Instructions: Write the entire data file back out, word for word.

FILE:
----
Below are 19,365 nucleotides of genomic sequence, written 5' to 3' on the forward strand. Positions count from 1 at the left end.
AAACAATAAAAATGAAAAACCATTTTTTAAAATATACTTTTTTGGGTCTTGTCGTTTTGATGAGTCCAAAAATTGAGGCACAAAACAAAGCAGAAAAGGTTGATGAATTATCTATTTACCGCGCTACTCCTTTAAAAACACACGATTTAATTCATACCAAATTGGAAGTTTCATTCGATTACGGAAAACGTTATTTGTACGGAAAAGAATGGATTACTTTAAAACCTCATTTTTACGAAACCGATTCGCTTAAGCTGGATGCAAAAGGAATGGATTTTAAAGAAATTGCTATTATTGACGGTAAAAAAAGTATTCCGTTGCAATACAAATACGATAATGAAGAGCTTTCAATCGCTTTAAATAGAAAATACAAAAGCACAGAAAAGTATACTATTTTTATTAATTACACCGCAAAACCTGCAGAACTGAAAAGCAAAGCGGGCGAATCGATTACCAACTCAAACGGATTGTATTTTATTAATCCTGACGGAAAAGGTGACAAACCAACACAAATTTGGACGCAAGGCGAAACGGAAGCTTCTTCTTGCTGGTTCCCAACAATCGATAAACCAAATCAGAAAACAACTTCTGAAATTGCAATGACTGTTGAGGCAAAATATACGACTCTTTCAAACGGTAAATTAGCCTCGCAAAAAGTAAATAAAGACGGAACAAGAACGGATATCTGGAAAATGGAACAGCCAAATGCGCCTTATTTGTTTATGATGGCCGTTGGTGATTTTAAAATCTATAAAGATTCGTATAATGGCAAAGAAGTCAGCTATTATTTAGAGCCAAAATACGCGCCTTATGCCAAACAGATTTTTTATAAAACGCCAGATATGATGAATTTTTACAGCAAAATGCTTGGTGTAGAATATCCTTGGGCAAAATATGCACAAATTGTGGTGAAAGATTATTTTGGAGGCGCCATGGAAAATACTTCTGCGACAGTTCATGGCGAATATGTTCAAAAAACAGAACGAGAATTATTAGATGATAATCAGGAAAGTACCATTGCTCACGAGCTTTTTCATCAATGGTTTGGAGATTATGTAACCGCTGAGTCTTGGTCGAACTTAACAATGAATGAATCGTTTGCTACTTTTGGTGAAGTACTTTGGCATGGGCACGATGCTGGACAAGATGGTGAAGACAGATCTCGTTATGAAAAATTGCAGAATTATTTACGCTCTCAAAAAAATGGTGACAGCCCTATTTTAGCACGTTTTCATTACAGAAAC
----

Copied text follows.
Below are 19,365 nucleotides of genomic sequence, written 5' to 3' on the forward strand. Positions count from 1 at the left end.
AAACAATAAAAATGAAAAACCATTTTTTAAAATATACTTTTTTGGGTCTTGTCGTTTTGATGAGTCCAAAAATTGAGGCACAAAACAAAGCAGAAAAGGTTGATGAATTATCTATTTACCGCGCTACTCCTTTAAAAACACACGATTTAATTCATACCAAATTGGAAGTTTCATTCGATTACGGAAAACGTTATTTGTACGGAAAAGAATGGATTACTTTAAAACCTCATTTTTACGAAACCGATTCGCTTAAGCTGGATGCAAAAGGAATGGATTTTAAAGAAATTGCTATTATTGACGGTAAAAAAAGTATTCCGTTGCAATACAAATACGATAATGAAGAGCTTTCAATCGCTTTAAATAGAAAATACAAAAGCACAGAAAAGTATACTATTTTTATTAATTACACCGCAAAACCTGCAGAACTGAAAAGCAAAGCGGGCGAATCGATTACCAACTCAAACGGATTGTATTTTATTAATCCTGACGGAAAAGGTGACAAACCAACACAAATTTGGACGCAAGGCGAAACGGAAGCTTCTTCTTGCTGGTTCCCAACAATCGATAAACCAAATCAGAAAACAACTTCTGAAATTGCAATGACTGTTGAGGCAAAATATACGACTCTTTCAAACGGTAAATTAGCCTCGCAAAAAGTAAATAAAGACGGAACAAGAACGGATATCTGGAAAATGGAACAGCCAAATGCGCCTTATTTGTTTATGATGGCCGTTGGTGATTTTAAAATCTATAAAGATTCGTATAATGGCAAAGAAGTCAGCTATTATTTAGAGCCAAAATACGCGCCTTATGCCAAACAGATTTTTTATAAAACGCCAGATATGATGAATTTTTACAGCAAAATGCTTGGTGTAGAATATCCTTGGGCAAAATATGCACAAATTGTGGTGAAAGATTATTTTGGAGGCGCCATGGAAAATACTTCTGCGACAGTTCATGGCGAATATGTTCAAAAAACAGAACGAGAATTATTAGATGATAATCAGGAAAGTACCATTGCTCACGAGCTTTTTCATCAATGGTTTGGAGATTATGTAACCGCTGAGTCTTGGTCGAACTTAACAATGAATGAATCGTTTGCTACTTTTGGTGAAGTACTTTGGCATGGGCACGATGCTGGACAAGATGGTGAAGACAGATCTCGTTATGAAAAATTGCAGAATTATTTACGCTCTCAAAAAAATGGTGACAGCCCTATTTTAGCACGTTTTCATTACAGAAAC